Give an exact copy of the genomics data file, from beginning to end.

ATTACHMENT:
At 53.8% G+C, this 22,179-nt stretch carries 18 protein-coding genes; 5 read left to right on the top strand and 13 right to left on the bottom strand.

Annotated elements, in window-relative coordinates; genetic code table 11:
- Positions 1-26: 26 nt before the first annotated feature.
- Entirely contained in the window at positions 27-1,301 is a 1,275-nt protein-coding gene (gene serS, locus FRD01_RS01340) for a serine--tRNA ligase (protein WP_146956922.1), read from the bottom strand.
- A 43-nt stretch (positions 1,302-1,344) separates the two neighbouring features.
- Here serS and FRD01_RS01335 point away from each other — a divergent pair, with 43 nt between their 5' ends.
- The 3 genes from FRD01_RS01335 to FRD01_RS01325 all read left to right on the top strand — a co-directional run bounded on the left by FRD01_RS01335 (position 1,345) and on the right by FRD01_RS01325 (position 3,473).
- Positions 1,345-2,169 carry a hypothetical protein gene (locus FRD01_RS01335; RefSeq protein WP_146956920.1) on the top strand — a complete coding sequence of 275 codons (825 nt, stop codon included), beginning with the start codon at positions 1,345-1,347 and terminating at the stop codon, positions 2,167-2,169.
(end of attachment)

At 53.8% G+C, this 22,179-nt stretch carries 18 protein-coding genes; 5 read left to right on the top strand and 13 right to left on the bottom strand.

Annotated elements, in window-relative coordinates; genetic code table 11:
- Positions 1-26: 26 nt before the first annotated feature.
- Entirely contained in the window at positions 27-1,301 is a 1,275-nt protein-coding gene (gene serS, locus FRD01_RS01340) for a serine--tRNA ligase (protein WP_146956922.1), read from the bottom strand.
- A 43-nt stretch (positions 1,302-1,344) separates the two neighbouring features.
- Here serS and FRD01_RS01335 point away from each other — a divergent pair, with 43 nt between their 5' ends.
- The 3 genes from FRD01_RS01335 to FRD01_RS01325 all read left to right on the top strand — a co-directional run bounded on the left by FRD01_RS01335 (position 1,345) and on the right by FRD01_RS01325 (position 3,473).
- Positions 1,345-2,169 carry a hypothetical protein gene (locus FRD01_RS01335; RefSeq protein WP_146956920.1) on the top strand — a complete coding sequence of 275 codons (825 nt, stop codon included), beginning with the start codon at positions 1,345-1,347 and terminating at the stop codon, positions 2,167-2,169.